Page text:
More recently, on Russian TV channels, representatives of the Aksyonovites say they are now being financed and equipped personally by the head of Crimea, Sergei Aksyonov. However, Ukrainian intelligence sources believe that the funding also comes from the Russian Defense Ministry and Crimean businessmen.

They want to protect themselves and their wealth.

"We know that Aksyonov gathered Crimean businessmen and forced them to raise funds to finance this private military company," says Andriy Chernyak, a representative of the Ukrainian intelligence. "On one hand, they are forced to do this, but on the other hand, they also want to protect themselves and their wealth. They receive guarantees for evacuation from Crimea if anything happens."

Higher salaries

According to Ukrainian intelligence, the recruitment process for these private armies is mixed. Initial plans to recruit from prisons, like the Wagner Group has done, have been abandoned, says Andriy Chernyak.

"So they recruit them from among the mobilized and have created dual contracts with the Ministry of Defense. They are trying to attract Crimea's population first, but they also hold recruitments throughout Russia. They do not compete with Wagner, although they often cross paths when recruiting fighters."

There's the fear of a looming counteroffensive.

Aksyonov's men are trained at the Crimean military base in the occupied part of the Kherson region, and are well-equipped. Their trainers are former servicemen of the Russian special forces, and according to Andriy Chernyak, they have a privileged status and higher salary than the official army, beginning at $5,000 per month.

Some 5,000 residents of the Crimean peninsula are believed to have already undergone training. Ukraine intelligence believes the main reason for the emergence of the Aksyonovites is the fear of a looming counteroffensive by the Ukrainian army.

"They clearly understand that there will be fighting on the territory of Crimea, and they are now building fortifications and defensive lines not only in Crimea but also in the south of Kherson region," says Andriy Chernyak. "These private armies will protect the occupation administrations because they are not sure the Russian armed forces can protect them. Moreover, they are not sure of the integrity of the Russian Federation. If Russia starts to fall apart, they have private militias to protect their wealth and families."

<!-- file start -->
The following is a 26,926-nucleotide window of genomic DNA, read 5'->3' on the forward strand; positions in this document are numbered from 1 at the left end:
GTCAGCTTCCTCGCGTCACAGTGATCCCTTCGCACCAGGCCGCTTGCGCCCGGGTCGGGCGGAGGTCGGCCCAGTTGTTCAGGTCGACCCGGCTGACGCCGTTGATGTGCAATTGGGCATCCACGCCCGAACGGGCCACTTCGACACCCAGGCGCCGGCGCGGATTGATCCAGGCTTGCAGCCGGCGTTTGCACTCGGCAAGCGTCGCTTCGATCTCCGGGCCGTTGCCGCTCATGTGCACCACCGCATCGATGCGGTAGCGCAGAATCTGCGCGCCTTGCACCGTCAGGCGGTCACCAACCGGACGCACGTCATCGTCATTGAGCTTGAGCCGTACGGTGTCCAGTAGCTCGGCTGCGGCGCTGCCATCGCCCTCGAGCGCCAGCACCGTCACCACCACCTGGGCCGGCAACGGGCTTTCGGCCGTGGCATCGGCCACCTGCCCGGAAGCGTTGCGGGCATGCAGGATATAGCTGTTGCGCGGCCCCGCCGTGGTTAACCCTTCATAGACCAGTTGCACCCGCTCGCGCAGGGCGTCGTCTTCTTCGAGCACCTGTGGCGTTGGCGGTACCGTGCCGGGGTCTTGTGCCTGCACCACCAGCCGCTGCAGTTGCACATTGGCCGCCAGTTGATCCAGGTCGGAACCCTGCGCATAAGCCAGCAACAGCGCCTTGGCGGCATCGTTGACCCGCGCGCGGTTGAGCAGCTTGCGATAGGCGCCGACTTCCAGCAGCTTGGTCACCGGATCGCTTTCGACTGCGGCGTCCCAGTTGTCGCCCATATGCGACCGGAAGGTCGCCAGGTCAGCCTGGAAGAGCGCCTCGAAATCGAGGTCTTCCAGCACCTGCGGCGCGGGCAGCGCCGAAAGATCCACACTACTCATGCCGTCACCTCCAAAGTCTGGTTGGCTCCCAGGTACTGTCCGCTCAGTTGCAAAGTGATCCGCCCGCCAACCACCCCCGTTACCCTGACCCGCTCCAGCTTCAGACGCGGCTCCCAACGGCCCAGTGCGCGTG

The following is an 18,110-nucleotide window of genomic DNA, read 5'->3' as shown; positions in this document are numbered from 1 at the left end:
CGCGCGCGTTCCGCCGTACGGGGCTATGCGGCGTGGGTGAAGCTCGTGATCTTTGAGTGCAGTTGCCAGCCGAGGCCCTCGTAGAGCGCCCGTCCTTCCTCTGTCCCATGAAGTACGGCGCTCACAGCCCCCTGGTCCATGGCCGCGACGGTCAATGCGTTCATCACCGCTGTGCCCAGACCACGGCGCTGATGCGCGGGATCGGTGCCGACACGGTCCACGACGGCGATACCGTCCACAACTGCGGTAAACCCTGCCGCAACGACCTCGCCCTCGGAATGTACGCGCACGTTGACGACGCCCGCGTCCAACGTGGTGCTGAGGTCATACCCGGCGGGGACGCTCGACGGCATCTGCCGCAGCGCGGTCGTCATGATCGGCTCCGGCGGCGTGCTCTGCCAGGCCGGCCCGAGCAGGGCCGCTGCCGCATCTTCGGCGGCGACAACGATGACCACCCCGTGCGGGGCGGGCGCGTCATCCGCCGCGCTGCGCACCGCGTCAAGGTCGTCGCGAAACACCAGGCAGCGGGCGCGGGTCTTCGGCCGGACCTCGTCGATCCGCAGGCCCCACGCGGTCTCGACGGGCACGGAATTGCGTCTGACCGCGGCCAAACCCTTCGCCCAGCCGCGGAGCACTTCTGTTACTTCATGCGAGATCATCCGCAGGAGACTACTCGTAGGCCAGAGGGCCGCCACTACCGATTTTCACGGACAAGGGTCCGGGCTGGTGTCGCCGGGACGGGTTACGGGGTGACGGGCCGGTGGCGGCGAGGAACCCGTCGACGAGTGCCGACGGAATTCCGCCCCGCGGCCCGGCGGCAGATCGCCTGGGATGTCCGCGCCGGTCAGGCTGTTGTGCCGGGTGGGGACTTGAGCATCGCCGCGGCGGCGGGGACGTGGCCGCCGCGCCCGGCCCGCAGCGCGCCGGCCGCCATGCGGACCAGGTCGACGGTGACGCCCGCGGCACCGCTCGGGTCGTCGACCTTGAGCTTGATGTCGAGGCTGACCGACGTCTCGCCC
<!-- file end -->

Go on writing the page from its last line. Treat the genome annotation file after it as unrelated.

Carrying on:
You've reached your limit of free articles.

To read the full story, start your free trial today.

Get unlimited access. Cancel anytime.

Exclusive coverage from the world's top sources, in English for the first time.

Insights from the widest range of perspectives, languages and countries.

Migrant Lives

Latin America's Migrants Trying To Reach The U.S.: Risk It All, Fail, Repeat

Searching for a safe home, many Latin American migrants are forced to try, time after time, getting turned away, and then risk everything again.

Photograph of thousands of migrants marching  to the US-Mexican border under the rain.

06 June 2022, Mexico, Tapachula: Thousands of migrants set off north on foot under the rain.

Daniel Diaz/ZUMA
Alejandra Pataro

BUENOS AIRES — With gangsters breathing down his neck, Maynor sold all of his possessions in Honduras, took his wife and three kids aged 11, 8 and 5, and set out northwards. He was leaving home for good, for the third time.

"I had to leave my country several times," he said, "but was deported." He was now trying to enter the U.S. again, but the family had become stuck in Mexico: "Things are really, really bad for us right now."

Migration in Latin America is no longer a linear process, taking migrants from one place to another. It goes in several directions. Certain routes will take you to one country as a stopover to another, but really, it's more a lengthy ordeal than a layover, and the winners are those who can find that receptive, welcoming community offering work and a better life.

The aid agency Doctors Without Borders (MSF) calls this an international, multidirectional phenomenon that may include recurring trips to and from a home country.

Marisol Quiceno, MSF's Advocacy chief for Latin America, told Clarín that migrants "are constantly looking for opportunities and for food security, dignified work opportunities (and) healthcare access." These are the "minimum basics of survival," she said, adding that people will keep looking if they did not find them the first time around.

Keep reading...Show less

The latest